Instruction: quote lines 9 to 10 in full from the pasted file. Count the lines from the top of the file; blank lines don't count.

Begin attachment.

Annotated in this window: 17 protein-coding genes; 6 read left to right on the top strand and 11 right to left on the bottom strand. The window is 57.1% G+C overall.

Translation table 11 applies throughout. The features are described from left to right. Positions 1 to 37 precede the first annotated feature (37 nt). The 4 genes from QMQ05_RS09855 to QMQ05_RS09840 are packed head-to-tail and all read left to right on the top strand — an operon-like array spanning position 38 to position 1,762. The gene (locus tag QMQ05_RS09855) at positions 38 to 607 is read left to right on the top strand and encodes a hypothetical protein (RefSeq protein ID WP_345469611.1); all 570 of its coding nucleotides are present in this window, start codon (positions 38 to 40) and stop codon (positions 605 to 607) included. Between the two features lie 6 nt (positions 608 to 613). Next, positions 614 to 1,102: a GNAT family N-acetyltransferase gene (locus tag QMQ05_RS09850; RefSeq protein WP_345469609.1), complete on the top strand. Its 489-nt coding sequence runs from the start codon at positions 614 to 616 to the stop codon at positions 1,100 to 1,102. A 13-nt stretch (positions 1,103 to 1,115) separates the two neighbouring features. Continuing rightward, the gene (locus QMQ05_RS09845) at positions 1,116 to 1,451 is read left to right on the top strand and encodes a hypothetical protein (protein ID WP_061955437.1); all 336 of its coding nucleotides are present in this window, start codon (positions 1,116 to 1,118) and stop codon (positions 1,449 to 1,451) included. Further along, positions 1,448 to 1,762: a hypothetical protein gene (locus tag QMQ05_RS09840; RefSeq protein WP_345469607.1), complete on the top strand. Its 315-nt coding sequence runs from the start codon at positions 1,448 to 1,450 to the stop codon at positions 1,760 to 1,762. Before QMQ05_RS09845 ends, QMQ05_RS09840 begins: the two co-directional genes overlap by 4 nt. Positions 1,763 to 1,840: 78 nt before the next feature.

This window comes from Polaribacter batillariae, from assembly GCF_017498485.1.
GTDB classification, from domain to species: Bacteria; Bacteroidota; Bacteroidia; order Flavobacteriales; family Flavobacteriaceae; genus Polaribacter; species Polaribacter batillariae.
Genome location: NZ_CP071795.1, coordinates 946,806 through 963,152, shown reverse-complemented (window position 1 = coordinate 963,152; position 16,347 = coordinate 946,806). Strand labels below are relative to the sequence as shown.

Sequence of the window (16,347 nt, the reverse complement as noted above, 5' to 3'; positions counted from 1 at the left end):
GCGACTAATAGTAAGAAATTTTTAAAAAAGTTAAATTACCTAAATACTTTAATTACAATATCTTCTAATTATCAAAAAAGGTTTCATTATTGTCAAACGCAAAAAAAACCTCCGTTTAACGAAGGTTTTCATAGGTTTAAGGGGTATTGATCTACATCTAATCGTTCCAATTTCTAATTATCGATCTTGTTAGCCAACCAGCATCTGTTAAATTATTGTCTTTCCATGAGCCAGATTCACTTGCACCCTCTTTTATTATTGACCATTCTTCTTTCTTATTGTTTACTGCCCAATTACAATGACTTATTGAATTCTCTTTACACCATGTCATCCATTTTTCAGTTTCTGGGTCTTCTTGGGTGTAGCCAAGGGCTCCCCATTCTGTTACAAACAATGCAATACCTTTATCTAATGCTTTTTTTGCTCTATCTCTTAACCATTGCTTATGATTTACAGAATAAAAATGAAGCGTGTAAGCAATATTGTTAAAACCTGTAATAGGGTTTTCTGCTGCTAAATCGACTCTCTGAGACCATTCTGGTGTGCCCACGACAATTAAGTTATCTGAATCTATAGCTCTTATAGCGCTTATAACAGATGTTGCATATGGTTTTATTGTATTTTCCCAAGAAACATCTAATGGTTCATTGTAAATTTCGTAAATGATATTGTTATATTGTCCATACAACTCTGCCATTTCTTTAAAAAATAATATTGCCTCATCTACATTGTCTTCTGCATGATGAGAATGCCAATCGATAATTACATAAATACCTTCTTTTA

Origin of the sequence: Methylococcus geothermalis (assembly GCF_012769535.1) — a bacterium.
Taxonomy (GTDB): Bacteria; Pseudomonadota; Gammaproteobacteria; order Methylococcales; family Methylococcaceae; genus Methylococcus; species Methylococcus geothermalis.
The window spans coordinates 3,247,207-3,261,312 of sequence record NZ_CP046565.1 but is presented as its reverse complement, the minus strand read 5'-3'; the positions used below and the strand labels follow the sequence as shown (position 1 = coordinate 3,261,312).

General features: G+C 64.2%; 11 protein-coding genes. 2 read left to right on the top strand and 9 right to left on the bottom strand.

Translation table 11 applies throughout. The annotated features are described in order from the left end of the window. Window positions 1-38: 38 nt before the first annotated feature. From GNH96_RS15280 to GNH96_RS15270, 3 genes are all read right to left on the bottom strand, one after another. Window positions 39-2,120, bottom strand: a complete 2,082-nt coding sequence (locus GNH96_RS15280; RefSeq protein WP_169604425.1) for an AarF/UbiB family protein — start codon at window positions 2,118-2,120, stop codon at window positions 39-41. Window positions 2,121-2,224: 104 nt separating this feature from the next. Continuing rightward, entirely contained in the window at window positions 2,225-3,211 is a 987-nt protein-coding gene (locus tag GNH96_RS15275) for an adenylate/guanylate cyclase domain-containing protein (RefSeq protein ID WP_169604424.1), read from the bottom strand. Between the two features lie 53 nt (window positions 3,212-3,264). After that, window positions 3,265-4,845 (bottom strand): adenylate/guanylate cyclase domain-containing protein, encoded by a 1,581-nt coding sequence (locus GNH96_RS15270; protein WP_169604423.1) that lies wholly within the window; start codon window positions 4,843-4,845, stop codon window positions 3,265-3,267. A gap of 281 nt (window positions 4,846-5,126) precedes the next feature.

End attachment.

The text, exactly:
Taxonomy (GTDB): Bacteria; Pseudomonadota; Gammaproteobacteria; order Methylococcales; family Methylococcaceae; genus Methylococcus; species Methylococcus geothermalis.
The window spans coordinates 3,247,207-3,261,312 of sequence record NZ_CP046565.1 but is presented as its reverse complement, the minus strand read 5'-3'; the positions used below and the strand labels follow the sequence as shown (position 1 = coordinate 3,261,312).